Not if he hasn’t changed since Martial Law
By Raïssa Robles
Father Joaquin Bernas has built a formidable reputation as an intellectual priest. One who has put together his vast knowledge of Catholic Theology with that of Philippine Law and Constitution.
Early this week, I stumbled on a document dating back to those dark years of Martial Law that showed Fr. Bernas in a different light. It showed what stuff he was made off in those trying times when civil liberties and human rights were systematically abused.
The document narrated the raid at the Loyola House of Studies inside the Ateneo de Manila University Katipunan campus by the dreaded Metrocom on April 10,1978.
One 17-year-old student named Teotimo Tantiado was picked up and whisked away.
Five days after the raid, the Jesuits sent over one of their priests to the Metrocom headquarters to inquire about Tantiado. They had received reports that the student was in the hands of Metrocom Colonel Rolando Abadilla. The priest was assured that Tantiado was alright.
The Jesuits learned to their shock afterwards that Teotimo Tantiado had died that same day at V. Luna Hospital of “mysterious causes.”
A week later on April 22, the Armed Forces of the Philippines under General Fabian Ver confirmed his death in a press release which said:
A joint investigative panel of representatives of the Jesuit priests and the Philippine Constabulary ruled out foul play into the recent death of a Filipino youth previously arrested on suspicion of involvement in subversive activities.
Notice that the press release did not say that the authorities had evidence to show Teotimo Tantiado was involved in subversive activities. It merely said he was “arrested on suspicion of involvement.”
During the 14 years of Martial Law, thousands just like Tantiado were similarly “arrested on suspicion of involvement in subversive activities.” And it is for this reason why the Marcos presidency is to be harshly condemned and Mr. Marcos should not be elevated a hero.
But I digress from the topic at hand.
Two days after the military press release was issued, Bulletin Today, which was controlled by Marcos crony Hans Menzi, bannered the story on its front page with this headline – Rule Out Foul Play in Death of Detainee.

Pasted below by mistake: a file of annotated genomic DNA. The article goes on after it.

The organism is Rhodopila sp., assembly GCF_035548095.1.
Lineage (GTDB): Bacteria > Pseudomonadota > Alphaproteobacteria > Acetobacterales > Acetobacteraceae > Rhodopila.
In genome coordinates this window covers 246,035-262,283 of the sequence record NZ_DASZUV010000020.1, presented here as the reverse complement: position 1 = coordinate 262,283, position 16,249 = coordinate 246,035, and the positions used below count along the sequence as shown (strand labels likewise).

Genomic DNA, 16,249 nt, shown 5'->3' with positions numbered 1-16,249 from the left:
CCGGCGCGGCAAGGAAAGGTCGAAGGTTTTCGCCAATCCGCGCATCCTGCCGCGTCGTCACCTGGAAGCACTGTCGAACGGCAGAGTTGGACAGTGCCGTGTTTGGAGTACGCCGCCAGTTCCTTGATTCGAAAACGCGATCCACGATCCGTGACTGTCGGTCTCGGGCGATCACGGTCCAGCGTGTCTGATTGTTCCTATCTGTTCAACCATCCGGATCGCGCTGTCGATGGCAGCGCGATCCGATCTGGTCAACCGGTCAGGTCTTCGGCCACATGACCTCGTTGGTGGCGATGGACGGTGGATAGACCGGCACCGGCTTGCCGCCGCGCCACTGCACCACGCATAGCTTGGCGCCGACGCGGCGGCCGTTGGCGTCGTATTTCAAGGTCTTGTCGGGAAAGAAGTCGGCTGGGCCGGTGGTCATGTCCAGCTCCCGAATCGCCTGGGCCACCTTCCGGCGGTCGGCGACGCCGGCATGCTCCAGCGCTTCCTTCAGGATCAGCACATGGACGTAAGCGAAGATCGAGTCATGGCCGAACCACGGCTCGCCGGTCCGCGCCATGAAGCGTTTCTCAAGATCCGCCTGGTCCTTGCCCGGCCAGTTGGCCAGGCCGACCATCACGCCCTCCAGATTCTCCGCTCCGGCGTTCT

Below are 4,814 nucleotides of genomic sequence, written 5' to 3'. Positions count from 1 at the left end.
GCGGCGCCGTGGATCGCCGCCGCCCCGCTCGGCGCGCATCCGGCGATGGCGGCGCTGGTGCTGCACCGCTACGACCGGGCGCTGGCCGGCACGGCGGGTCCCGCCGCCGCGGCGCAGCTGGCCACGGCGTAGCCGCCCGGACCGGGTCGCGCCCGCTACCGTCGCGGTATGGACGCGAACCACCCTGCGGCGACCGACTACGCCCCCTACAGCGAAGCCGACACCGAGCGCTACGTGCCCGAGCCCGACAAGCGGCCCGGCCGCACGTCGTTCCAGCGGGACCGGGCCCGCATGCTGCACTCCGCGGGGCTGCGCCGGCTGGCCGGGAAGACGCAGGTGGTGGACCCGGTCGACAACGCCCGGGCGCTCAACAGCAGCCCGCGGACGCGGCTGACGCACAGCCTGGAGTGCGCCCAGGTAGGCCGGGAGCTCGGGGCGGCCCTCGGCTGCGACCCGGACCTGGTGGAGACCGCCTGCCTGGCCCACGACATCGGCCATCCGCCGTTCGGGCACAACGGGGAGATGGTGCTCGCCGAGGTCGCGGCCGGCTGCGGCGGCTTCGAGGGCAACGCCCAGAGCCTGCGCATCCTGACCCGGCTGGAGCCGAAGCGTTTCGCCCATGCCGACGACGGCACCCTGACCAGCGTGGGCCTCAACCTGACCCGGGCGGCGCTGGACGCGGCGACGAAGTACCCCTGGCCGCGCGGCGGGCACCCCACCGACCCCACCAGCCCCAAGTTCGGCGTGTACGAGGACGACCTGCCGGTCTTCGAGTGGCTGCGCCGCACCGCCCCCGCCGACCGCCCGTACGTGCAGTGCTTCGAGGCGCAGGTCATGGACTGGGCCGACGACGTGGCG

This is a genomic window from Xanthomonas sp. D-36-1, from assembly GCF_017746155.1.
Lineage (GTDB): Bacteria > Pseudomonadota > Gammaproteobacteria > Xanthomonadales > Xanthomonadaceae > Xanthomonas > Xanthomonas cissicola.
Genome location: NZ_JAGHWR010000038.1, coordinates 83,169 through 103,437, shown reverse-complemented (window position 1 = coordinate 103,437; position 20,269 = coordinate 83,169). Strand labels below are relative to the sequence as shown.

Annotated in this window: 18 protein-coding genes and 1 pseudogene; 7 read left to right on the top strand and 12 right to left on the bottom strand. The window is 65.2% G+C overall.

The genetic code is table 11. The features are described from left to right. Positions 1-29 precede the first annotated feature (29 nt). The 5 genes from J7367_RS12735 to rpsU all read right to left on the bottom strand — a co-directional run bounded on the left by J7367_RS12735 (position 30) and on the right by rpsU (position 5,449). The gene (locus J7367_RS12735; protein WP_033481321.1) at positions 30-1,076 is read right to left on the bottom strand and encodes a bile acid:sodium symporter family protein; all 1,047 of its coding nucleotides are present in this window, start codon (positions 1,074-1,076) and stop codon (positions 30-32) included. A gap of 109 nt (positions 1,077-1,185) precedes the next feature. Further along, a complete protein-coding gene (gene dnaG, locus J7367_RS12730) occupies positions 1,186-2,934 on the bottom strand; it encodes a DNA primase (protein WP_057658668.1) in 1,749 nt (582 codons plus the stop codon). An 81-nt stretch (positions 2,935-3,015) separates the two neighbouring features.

Other Marcos-controlled newspapers – Times Journal and the Daily Express – followed the same propaganda line.
The Jesuits could have left well enough alone. During those terrifying times, silence was the better part of valor for most Filipinos.
The Minister of the Department of National Defense Juan Ponce Enrile – boy, does that name sound familiar – anyway, his own office also said it had ruled out foul play in the sudden death of a healthy college kid “arrested on suspicion of involvement in subversive activities.”
But the Jesuit provincial superior then – a Filipino named Father Joaquin Bernas – decided to fire the first salvo. He immediately issued a carefully worded press release. It merely said – “no Jesuit had a part in preparing that release” issued by the military which had said that Jesuit priests had taken part in a joint investigation to determine the student Teotimo Tantiado’s cause of death.
The lawyer-priest Bernas had in effect called the military top leadership, including its commander-in-chief Marcos, and Martial Law administrator Enrile – liars.
To drive home the point even further, a group of Jesuit piests personally signed and issued a separate press release saying:
We wish to disassociate ourselves, completely, from this statement issued by the Department of National Defense; we do not believe that the autopsy “rules out foul play”; we do not believe that “there is no need for further investigation”; we do not exonerate the military from the charge of torturing Teotimo Tantiado; we do not exonerate the military from the responsibility for the death of this boy.
An American Jesuit priest named Walter Hogan was so angered by the death that he wrote a separate release saying:
It is my opinion that Teotimo died as a direct or indirect effect of the treatment he received while in custody of the military. I base this opinion on the general record of the military during five years of martial law. There is a rather long list of people who are known to have been arrested by the military and who made their next appearance as dead bodies.
Nothing much came out of the Jesuit defiance at that time. But it made the priests marked men in the eyes of the Marcos killing machine.
In the long run, however, the Jesuit experience became embedded in our present Constitution when that same former Jesuit provincial superior named Father Bernas was appointed to help craft it in 1986. Bernas served as the Vice-Chairman of the Committee on Citizenship, Bill of Rights, Political Rights and Obligations & Human Rights of the 1986 Constitutional Commission.
Now, will Father Bernas bow to more senior clerics who tell him to zip it?
Or will fellow Jesuits come together as they did during Martial Law? Let’s watch and see.